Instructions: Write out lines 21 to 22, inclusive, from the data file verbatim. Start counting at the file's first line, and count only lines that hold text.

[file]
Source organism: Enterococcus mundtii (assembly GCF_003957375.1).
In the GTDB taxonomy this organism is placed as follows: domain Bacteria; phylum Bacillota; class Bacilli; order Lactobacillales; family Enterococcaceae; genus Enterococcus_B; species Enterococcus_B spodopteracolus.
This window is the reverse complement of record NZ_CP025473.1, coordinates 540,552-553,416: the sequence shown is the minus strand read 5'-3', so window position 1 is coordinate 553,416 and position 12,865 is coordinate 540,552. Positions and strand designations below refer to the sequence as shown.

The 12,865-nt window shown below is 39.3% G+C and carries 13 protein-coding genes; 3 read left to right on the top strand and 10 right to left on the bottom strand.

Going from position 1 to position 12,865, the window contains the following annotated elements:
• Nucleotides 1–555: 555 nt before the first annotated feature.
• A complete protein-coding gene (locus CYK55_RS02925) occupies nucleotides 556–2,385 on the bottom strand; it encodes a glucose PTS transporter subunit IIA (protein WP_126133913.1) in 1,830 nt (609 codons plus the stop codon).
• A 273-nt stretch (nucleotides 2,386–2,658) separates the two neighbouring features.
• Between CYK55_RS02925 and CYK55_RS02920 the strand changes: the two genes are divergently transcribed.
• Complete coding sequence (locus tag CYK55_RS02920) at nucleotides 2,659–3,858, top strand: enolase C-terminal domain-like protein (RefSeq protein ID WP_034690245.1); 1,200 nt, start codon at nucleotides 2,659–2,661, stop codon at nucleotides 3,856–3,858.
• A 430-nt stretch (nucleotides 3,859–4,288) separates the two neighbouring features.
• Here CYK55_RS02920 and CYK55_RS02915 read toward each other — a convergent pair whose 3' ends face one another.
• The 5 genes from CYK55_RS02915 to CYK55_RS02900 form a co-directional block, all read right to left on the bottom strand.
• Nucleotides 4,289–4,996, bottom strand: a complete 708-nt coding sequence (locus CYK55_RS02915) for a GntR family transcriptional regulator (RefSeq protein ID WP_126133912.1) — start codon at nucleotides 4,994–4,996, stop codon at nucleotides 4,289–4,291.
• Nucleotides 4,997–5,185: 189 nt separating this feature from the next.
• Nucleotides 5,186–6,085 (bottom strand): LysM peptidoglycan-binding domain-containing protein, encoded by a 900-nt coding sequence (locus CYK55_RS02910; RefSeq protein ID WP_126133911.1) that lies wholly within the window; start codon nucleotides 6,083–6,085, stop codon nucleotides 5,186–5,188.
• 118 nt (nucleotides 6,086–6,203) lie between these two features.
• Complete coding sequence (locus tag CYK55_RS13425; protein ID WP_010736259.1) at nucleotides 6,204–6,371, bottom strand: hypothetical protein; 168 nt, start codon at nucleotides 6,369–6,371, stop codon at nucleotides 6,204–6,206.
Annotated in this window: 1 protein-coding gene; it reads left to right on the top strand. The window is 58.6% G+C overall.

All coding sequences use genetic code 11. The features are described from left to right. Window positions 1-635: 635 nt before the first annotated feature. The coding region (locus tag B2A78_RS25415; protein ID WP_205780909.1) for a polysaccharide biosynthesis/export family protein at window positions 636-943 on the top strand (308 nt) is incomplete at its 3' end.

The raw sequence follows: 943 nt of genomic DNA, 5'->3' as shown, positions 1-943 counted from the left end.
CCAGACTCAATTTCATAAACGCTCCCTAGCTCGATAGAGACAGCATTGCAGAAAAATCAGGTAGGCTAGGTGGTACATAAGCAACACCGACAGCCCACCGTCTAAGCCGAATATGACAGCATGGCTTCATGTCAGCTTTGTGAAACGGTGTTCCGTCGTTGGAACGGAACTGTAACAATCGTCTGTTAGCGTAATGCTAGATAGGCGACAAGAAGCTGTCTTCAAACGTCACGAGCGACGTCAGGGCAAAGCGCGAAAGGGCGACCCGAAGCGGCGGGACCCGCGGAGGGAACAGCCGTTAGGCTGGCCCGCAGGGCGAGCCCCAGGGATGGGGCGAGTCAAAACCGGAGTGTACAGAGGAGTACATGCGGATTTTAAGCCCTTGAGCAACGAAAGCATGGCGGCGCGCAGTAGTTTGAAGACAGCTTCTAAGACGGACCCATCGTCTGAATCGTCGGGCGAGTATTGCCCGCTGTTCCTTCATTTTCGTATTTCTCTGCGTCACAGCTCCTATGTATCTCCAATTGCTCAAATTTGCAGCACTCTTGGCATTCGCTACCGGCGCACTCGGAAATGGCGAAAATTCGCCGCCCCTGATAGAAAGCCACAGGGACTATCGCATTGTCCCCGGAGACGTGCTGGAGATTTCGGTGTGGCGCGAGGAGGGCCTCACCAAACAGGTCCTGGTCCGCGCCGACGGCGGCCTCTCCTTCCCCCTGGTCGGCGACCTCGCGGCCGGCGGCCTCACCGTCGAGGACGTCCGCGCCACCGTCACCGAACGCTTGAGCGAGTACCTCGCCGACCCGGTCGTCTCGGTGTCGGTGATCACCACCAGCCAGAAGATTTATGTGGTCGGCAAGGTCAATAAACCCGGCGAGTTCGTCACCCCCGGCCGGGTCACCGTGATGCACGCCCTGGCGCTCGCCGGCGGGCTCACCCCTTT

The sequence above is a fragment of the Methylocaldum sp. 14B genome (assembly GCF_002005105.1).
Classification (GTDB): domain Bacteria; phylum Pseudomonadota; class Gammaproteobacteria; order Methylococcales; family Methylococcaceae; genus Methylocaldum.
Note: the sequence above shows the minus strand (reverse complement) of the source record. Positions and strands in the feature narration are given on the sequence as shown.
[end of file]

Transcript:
The raw sequence follows: 943 nt of genomic DNA, 5'->3' as shown, positions 1-943 counted from the left end.
CCAGACTCAATTTCATAAACGCTCCCTAGCTCGATAGAGACAGCATTGCAGAAAAATCAGGTAGGCTAGGTGGTACATAAGCAACACCGACAGCCCACCGTCTAAGCCGAATATGACAGCATGGCTTCATGTCAGCTTTGTGAAACGGTGTTCCGTCGTTGGAACGGAACTGTAACAATCGTCTGTTAGCGTAATGCTAGATAGGCGACAAGAAGCTGTCTTCAAACGTCACGAGCGACGTCAGGGCAAAGCGCGAAAGGGCGACCCGAAGCGGCGGGACCCGCGGAGGGAACAGCCGTTAGGCTGGCCCGCAGGGCGAGCCCCAGGGATGGGGCGAGTCAAAACCGGAGTGTACAGAGGAGTACATGCGGATTTTAAGCCCTTGAGCAACGAAAGCATGGCGGCGCGCAGTAGTTTGAAGACAGCTTCTAAGACGGACCCATCGTCTGAATCGTCGGGCGAGTATTGCCCGCTGTTCCTTCATTTTCGTATTTCTCTGCGTCACAGCTCCTATGTATCTCCAATTGCTCAAATTTGCAGCACTCTTGGCATTCGCTACCGGCGCACTCGGAAATGGCGAAAATTCGCCGCCCCTGATAGAAAGCCACAGGGACTATCGCATTGTCCCCGGAGACGTGCTGGAGATTTCGGTGTGGCGCGAGGAGGGCCTCACCAAACAGGTCCTGGTCCGCGCCGACGGCGGCCTCTCCTTCCCCCTGGTCGGCGACCTCGCGGCCGGCGGCCTCACCGTCGAGGACGTCCGCGCCACCGTCACCGAACGCTTGAGCGAGTACCTCGCCGACCCGGTCGTCTCGGTGTCGGTGATCACCACCAGCCAGAAGATTTATGTGGTCGGCAAGGTCAATAAACCCGGCGAGTTCGTCACCCCCGGCCGGGTCACCGTGATGCACGCCCTGGCGCTCGCCGGCGGGCTCACCCCTTT